By Michael Malpass
Internet mogul Kim Dotcom launched his new file-storage Web site, Mega, exactly a year after the mansion he rents in New Zealand was raided and his previous file-storage site, Megaupload, was shut down. Megaupload, one of the most popular so-called locker services on the Web, allowed users to anonymously share large files such as movies and music. Last year’s raid of Mr. Dotcom’s rented New Zealand mansion was part of a coordinated effort with the F.B.I., and he now faces charges in the U.S. of pirating copyrighted material and money laundering. An already notorious figure in the Internet world, made even more infamous by the raid of his mansion and seizure of $6 million worth of luxury vehicles, Mr. Dotcom launched his new site, Mega, with typical spectacle – as he addressed journalists and guests from a stage, actors dressed as armed police officers repelled down the side of his rented mansion and shouted that all those present would be detained, while a mock F.B.I. helicopter hovered overhead.
According to the New York Times, in its first 14 hours of operation, more than half a million users registered on Mega. Like its late brother, Mega allows users to store and share large files. With 50 gigabytes of free storage – and more for those who pay – Mega is significantly larger than other cloud services like Dropbox and Google Drive. And unlike Megaupload, Mega encrypts files on users’ computers before uploading them. The files are then downloaded and decrypted. As a result, files on Mega’s servers cannot be read by anyone, even the company itself, without the users’ decryption keys. Mr. Dotcom hopes this will help him avoid the Megaupload fiasco that has threatened to put him behind bars. Since Mega can’t see what’s being shared, it can’t be held liable for that content. At least that’s what Mr. Dotcom argues.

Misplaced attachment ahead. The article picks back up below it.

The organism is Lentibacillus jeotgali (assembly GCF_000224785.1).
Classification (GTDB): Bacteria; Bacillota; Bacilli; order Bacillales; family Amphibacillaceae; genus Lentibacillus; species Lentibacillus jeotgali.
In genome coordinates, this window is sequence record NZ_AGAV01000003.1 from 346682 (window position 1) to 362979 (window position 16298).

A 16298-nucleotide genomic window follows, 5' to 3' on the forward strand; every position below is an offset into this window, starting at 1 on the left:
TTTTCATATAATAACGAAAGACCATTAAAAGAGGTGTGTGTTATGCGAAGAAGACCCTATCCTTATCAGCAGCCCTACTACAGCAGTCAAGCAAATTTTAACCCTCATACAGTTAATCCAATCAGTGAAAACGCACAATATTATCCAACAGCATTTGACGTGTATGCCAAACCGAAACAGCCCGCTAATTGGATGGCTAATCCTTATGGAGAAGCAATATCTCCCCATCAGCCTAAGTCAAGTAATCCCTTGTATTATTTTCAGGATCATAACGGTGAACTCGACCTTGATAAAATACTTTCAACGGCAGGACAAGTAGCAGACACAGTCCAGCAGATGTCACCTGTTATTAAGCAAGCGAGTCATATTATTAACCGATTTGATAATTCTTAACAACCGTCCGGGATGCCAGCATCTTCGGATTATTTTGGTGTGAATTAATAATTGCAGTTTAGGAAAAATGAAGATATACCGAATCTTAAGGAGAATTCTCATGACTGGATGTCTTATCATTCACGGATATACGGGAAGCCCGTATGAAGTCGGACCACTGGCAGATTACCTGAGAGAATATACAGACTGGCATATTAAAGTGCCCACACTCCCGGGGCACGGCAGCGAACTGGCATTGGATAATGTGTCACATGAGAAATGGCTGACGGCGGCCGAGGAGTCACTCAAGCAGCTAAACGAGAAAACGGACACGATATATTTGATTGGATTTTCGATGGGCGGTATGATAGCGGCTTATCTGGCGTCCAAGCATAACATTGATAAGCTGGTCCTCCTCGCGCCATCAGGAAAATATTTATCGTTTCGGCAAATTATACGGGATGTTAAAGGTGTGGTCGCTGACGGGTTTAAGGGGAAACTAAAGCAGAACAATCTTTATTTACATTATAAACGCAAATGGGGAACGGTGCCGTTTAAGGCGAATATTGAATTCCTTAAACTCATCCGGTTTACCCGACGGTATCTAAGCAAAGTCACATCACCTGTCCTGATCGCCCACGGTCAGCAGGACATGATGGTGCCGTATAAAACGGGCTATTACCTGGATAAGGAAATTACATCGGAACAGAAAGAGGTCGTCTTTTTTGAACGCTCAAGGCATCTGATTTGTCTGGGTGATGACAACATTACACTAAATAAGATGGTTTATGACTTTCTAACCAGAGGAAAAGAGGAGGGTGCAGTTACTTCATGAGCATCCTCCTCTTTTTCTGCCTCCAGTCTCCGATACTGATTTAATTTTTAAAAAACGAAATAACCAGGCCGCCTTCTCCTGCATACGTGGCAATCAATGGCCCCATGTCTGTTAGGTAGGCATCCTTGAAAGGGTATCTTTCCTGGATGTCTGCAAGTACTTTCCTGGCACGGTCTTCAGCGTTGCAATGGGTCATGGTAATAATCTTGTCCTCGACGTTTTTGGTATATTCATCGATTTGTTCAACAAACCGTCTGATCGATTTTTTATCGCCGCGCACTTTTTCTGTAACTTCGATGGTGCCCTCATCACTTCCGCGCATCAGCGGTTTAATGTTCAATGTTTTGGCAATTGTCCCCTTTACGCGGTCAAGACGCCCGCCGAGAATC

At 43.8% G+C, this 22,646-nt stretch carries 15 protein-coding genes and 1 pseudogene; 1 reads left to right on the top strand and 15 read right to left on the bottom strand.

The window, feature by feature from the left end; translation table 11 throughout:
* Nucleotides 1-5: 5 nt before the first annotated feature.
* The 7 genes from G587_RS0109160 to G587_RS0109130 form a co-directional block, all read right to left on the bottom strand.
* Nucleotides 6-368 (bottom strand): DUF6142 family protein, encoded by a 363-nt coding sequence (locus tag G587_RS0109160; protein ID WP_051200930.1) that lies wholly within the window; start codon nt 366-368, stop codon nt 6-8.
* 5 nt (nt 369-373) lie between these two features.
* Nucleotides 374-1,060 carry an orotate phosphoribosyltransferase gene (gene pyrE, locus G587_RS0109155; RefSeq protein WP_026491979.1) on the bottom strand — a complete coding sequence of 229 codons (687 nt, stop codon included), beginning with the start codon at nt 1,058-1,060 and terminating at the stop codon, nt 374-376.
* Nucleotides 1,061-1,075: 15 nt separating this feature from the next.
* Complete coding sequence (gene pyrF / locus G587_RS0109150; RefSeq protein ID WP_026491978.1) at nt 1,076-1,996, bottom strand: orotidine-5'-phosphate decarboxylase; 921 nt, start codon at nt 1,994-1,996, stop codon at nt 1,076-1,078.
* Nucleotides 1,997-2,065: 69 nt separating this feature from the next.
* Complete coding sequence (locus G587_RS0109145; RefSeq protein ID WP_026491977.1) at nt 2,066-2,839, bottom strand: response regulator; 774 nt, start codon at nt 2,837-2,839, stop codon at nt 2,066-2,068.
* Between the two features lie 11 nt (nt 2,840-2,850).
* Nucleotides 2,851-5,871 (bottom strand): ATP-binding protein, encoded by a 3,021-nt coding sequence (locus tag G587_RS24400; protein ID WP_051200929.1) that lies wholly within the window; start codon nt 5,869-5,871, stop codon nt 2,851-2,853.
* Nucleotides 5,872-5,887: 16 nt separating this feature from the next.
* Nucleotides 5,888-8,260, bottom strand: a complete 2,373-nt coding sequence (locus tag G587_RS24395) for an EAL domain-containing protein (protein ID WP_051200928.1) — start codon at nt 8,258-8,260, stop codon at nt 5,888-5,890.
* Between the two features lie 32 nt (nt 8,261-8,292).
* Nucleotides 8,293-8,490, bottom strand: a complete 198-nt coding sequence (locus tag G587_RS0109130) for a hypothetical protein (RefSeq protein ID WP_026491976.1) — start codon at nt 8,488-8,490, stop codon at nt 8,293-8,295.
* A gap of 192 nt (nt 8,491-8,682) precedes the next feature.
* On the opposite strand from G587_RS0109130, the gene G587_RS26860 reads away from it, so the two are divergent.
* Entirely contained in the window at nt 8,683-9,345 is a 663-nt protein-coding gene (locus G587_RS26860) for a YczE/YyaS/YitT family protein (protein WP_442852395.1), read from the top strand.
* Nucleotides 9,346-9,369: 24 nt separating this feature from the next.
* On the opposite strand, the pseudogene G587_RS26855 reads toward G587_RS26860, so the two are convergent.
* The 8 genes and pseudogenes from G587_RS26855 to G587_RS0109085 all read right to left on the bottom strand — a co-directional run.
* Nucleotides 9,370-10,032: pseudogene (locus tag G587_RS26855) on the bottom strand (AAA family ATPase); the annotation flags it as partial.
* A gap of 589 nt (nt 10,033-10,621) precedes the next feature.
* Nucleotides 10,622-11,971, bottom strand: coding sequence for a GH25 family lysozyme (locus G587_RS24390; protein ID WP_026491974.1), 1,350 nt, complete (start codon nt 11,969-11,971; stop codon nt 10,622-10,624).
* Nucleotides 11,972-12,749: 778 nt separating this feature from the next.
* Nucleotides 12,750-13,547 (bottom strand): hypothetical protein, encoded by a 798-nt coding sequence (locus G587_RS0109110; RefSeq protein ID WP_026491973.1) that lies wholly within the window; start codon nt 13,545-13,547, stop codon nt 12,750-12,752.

According to the Washington Post, prosecutors in the Megaupload case say that while Mr. Dotcom was making tens of millions of dollars, media companies were losing around $500 million in copyright revenue. And while Mr. Dotcom argues that he cannot be held responsible for copyright infringement committed by others, the United States Justice Department alleges that he knew that Megaupload users were illegally uploading copyrighted material, which it argues makes him culpable. Sydney attorney Charles Alexander told the Washington Post that by launching Mega, Mr. Dotcom is “trying to give himself a second-string argument. ‘Even if I was wrong before, this one’s all right because how can I control something if I don’t know that it’s there?’ I can understand the argument; whether it would be successful or not is another matter.”